AS9120B, ISO 9001:2015, and FAA AC 0056B ACCREDITED

How Ramps Were Introduced to the Airline Industry

While the passenger loading ramp is now a common staple of commercial aviation that many are familiar with, such amenities were not always available. Prior to the 1997 FAA mandate for dignified access to commercial aircraft, passengers often needed to board aircraft using the built-in staircases that were present on various models. Now, passengers must be provided a boarding ramp to enter an aircraft, bolstering accessibility and ease-of-boarding for both those with special needs and anyone else.

Some early designs for aircraft ramps came in the form of straight, 15-foot ramps that extended from the ground at angles of 15 to 19 degrees. These ramp loading vehicle solutions were based on cattle chutes, simplistic in their scope and design. Since then, loading ramps have greatly evolved over the past decade, allowing for many designs to come out, with varying sizes and complexity. Additionally, many airliners have also now implemented custom built ramps that can fulfill the needs of each airline, airport, or customer type. This is important as a result of varying door heights and configurations, ramp angles ranging anywhere from 4 degrees to the maximum FAA allowed 19 degrees. For flair, many ramps have even had logos, custom colors, and privacy screens implemented as well.

To further accessibility and safety, some companies have even gone so far as to ban the use of stairs on certain aircraft by passengers, ensuring that manufacturers are forced to adhere to unique requirements that are necessary for a customer base. Furthermore, companies such as SkyWest, America West, and Comair also came together in the 90s to create a more standardized approach to ramps, introducing safety features, more width, a walking surface, and a longer length so that slope angles could be lowered. To ensure that ramps can be moved and used with ease, assemblies have also begun to be manufactured from lightweight aluminum materials.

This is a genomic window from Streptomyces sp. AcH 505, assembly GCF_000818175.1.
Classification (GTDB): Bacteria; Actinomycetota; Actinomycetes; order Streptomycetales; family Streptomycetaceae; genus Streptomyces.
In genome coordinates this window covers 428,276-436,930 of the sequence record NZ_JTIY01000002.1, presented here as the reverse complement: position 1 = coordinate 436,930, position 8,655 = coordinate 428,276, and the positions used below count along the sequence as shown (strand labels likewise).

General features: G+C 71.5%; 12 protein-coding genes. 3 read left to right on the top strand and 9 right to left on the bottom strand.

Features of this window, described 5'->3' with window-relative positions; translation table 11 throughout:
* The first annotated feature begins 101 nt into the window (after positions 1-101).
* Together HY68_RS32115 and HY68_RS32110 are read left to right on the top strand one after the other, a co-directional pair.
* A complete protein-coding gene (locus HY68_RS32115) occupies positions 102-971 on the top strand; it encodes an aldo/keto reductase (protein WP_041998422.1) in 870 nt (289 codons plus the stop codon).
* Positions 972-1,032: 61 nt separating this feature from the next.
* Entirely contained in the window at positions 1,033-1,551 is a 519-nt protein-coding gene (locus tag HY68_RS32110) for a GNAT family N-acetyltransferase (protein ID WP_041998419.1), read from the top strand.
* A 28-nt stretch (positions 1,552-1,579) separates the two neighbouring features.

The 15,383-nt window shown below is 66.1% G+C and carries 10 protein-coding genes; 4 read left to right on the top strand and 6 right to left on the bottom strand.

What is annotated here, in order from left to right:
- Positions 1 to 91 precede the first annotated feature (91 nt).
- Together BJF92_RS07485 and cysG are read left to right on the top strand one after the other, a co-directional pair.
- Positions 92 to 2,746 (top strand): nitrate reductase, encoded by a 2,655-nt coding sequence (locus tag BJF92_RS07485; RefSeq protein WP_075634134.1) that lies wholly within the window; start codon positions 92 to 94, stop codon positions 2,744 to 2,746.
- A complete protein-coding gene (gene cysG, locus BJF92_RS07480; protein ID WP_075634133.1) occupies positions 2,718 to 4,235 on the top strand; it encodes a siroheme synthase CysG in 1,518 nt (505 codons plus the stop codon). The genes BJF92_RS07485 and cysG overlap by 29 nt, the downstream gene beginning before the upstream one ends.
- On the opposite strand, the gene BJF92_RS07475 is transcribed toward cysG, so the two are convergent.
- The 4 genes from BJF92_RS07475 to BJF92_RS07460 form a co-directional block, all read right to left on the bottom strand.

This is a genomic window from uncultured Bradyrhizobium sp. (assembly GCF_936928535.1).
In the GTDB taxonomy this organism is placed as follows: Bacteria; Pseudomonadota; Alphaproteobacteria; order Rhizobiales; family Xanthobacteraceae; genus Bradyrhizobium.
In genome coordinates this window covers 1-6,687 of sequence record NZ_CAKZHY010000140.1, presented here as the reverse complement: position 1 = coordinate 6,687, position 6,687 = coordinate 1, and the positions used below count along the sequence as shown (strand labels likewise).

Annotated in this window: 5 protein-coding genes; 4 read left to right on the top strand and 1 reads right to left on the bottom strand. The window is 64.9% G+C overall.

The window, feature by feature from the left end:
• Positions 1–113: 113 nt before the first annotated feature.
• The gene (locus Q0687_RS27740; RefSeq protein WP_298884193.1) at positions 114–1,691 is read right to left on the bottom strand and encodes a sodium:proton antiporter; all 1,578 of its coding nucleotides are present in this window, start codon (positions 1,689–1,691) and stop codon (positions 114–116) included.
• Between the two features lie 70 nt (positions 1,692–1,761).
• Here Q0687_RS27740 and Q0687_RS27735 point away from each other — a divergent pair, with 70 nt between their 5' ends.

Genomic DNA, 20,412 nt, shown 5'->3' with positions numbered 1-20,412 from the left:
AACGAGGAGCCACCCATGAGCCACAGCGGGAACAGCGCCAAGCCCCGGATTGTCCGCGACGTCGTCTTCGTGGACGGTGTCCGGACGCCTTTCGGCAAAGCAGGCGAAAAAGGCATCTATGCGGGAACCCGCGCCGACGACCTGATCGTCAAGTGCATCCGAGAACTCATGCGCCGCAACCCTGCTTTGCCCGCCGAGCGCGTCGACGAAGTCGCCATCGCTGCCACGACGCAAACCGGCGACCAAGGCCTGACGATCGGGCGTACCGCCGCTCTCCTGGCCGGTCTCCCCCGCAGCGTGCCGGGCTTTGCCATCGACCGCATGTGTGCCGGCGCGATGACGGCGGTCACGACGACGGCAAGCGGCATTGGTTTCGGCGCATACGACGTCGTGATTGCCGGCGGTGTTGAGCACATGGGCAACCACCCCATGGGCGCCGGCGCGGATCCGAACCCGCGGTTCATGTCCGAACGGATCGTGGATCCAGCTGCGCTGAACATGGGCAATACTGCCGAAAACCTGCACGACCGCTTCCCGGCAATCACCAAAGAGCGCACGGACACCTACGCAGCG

As ramps were established as a common aspect of airline operations, it became common practice to have air stairs brought to the rotunda so that passengers could be brought down the ramp. However, this did not solve the issue of accessibility for those with wheelchairs, as many airports did not have any elevators situated close to gates at the time. To solve this, Comair’s Donna Heron, a project manager at the time, proposed the use of ramps for jet bridges. With this, the bridge ramps that split to multiple gates, ramps from terminal to ground levels, and other such solutions quickly came about.

One of the final leaps in development came in the form of new aircraft towing solutions in stations where pushback operations were not present. To address this concern, the wing-swing ramp came about, that of which acts like a jet bridge while allowing an aircraft to drive in and out without the need for a pushback. Over the decades, ground support equipment and passenger solutions have radically evolved, and more solutions continue to be developed as the industry puts more focus on the needs of customers.

Here at Nascent Industrial, we can help you source the various aircraft and airliner equipment you need to keep operations running smoothly for your customers, offering competitive pricing and rapid lead times on ramp loading vehicle product parts, wheelchair module components, aircraft towing equipment, and so much more. All of our offerings are sourced from top global manufacturers that we trust, and we subject countless items to rigorous quality assurance measures to guarantee only the best for our customers. Explore our database as you see fit, and take advantage of our online RFQ forms to request quotes on items of interest. Once we receive and review your form, a dedicated account manager will personally reach out to you within 15 minutes to present a customized quote for your comparisons. Get in touch with our team today and see why countless customers continuously rely on Nascent Industrial for all of their needs.


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